Click Next and you'll be looking at the Printer Quota Settings (Figure 8-8). You might be asking what a printer quota is and why you should care. Once again, if this is your home printer, you can just click Next and completely ignore it. In some office environments, it may be practical (or necessary) to limit the number of jobs any single user can print to a printer in a given time period. The time period can be per hour, per day, or per week even per minute. The size of job can be based on the number of pages or the amount of data sent.
Figure 8-8. You can add restrictions on printer use.
Click Next, and it is time for the user access settings, where you can decide who can and can't use your printer. You can specify either a list of Denied users, where everyone can use your printer except those listed, or a list of Allowed users, where only those listed can use the printer. It is at times like this that Linux reminds you it is a multiuser system.
After making all these decisions, we come to the general information, or summary, screen. Enter a name for this printer (a one-word name is best), followed by a location and a description. In reality, the only thing you need to enter is a name for the printer. Click Next, and you'll have a final opportunity to review the choices you've made up to this point. At this point or at any point before now, you can still click Back and make different choices. If you are happy, click Finish, and you are done. Congratulations, you've added and configured a printer.
Let's have a closer look at the Print Manager (Figure 8-9). Take a moment to move your mouse slowly over the various icons at the top and take note of the tooltips. You can do a lot in terms of printer modification and administration here. If you are looking to share your Linux printer with Windows workstations in the office (or home), you can even export the driver for use. Notice the tabs, as well Information, Jobs, Properties, and Instances.
Figure 8-9. The Control Center Print Manager provides all the information you need.
Information is just that, basic information about your printer, such as its name and location. Under the Jobs tab, you can see all the jobs currently waiting in your print queue.
Let me tell you about a great way to work with printers, monitor print jobs, and so on. For quick access to your printing subsystem, right-click on the application launcher (the big K), select Panel Menu | Add | Special Button, and click on Print System. A new icon will appear in your Kicker panel. Click on that icon, and all your printers will appear in a pop-up list (along with quick access to other print system tools). Click on the appropriate printer icon, and a window will appear with a list of jobs waiting to be printed (Figure 8-10).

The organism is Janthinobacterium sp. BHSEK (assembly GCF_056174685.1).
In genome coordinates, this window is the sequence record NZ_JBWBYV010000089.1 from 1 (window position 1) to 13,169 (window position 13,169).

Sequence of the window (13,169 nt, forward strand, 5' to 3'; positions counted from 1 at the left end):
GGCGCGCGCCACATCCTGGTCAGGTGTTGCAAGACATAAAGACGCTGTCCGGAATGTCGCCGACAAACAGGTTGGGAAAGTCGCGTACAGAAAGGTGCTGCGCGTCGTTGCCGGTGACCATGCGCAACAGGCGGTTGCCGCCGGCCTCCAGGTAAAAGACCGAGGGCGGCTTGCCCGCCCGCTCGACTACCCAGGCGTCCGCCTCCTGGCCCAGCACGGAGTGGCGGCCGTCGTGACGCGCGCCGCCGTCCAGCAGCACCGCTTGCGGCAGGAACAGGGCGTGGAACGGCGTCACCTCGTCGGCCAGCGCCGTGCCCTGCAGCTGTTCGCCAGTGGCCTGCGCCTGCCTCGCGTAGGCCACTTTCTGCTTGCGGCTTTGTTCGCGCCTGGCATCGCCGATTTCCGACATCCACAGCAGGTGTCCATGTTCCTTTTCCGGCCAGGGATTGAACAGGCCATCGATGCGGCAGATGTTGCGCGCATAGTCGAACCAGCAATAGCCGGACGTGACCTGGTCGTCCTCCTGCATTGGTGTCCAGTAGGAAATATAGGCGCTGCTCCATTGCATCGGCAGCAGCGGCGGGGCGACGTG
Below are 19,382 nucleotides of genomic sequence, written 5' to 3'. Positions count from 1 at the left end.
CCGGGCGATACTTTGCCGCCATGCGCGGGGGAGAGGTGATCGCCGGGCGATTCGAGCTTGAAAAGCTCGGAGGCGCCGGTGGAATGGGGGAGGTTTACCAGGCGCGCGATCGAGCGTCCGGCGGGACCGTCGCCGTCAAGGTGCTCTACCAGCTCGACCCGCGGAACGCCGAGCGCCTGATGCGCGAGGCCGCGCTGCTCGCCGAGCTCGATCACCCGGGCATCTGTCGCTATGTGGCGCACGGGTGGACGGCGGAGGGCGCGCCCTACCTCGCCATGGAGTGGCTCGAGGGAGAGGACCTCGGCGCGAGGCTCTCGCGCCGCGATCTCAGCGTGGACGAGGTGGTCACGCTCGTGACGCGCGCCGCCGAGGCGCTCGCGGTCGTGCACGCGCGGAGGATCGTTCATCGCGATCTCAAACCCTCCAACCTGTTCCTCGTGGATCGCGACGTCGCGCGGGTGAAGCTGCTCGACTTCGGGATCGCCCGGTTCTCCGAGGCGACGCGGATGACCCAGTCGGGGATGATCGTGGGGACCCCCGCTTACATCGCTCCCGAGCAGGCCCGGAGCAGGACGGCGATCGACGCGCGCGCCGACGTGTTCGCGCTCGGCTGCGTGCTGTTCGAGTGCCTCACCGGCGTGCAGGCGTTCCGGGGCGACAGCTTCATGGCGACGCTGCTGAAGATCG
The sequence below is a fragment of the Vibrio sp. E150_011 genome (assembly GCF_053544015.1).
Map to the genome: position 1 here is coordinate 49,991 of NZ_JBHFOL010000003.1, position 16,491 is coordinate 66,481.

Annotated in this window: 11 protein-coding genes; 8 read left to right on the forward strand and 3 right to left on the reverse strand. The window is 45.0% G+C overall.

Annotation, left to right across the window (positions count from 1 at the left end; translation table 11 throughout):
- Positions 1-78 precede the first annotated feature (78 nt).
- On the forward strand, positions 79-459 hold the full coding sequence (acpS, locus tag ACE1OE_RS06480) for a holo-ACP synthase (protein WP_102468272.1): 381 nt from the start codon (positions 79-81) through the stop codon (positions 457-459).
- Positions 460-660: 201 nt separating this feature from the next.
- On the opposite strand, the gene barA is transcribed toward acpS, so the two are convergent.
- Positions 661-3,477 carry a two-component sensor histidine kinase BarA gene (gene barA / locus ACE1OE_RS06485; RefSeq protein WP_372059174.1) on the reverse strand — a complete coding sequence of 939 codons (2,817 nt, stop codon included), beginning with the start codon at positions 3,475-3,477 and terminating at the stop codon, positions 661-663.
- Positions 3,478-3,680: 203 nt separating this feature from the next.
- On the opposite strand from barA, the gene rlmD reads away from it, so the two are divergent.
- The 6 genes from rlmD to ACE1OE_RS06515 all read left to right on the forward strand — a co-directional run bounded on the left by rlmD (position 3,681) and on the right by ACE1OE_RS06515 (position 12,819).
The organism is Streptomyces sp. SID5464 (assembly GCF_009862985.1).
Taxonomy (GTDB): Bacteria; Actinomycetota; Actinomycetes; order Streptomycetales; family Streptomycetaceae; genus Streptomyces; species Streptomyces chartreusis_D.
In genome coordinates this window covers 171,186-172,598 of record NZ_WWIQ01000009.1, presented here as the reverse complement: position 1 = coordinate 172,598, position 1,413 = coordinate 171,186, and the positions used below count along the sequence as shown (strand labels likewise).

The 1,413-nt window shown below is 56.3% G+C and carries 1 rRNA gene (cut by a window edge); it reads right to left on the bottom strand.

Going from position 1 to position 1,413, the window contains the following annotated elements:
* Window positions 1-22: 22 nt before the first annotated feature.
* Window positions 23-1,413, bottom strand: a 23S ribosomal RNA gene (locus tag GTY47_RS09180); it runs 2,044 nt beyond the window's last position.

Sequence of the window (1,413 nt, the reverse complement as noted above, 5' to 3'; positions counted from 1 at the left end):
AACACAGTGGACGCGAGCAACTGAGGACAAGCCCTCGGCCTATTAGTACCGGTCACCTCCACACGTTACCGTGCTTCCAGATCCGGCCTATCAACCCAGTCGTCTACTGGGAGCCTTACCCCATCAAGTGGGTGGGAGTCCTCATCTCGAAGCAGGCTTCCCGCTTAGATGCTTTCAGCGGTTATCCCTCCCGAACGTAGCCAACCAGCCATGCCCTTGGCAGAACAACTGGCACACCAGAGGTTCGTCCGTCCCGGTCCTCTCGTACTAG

Figure 8-10. Checking on queued print jobs.
From the jobs list, you can delete jobs, change the order in which they print, or redirect them to another printer if yours is particularly busy. Using the Properties tab, you can change some of the characteristics you assigned to your printer when you configured it, such as quotas and banner pages (just make sure you are in Administrator mode).
That brings us to Instances. Each printer you create will have at least one instance, the default instance. The idea behind this is that you can create multiple instances of the same printer. Let's pretend we are talking about a color printer and that you often switch between a high-quality color mode (for photographs) to a lower-quality draft mode when you want to conserve that expensive colored ink. Just add another instance of the same printer but with different characteristics.
Now that you have added a printer (or printers), configured it, and given yourself supreme power over all print functions, it is time to print something. Luckily, this is the easiest part of all. Whenever you print from any KDE application (Kmail, Konqueror, and so on), you'll be presented with a common printer dialog (Figure 8-11).
Figure 8-11. KDE print dialog.
From that window, you can select the printer of your choice or click Properties and change the number of copies, the paper size, and a number of other settings associated with that particular printer and that particular job. If you want to see those details up front, click on the Expand button for a somewhat more panoramic view. Finally, you can even start from here to add yet another printer. Notice that little icon to the left of the Properties button, the one that looks a bit like a magic wand. Clicking this fires up the Add Printer wizard.
Yes, we've come back around to where we started.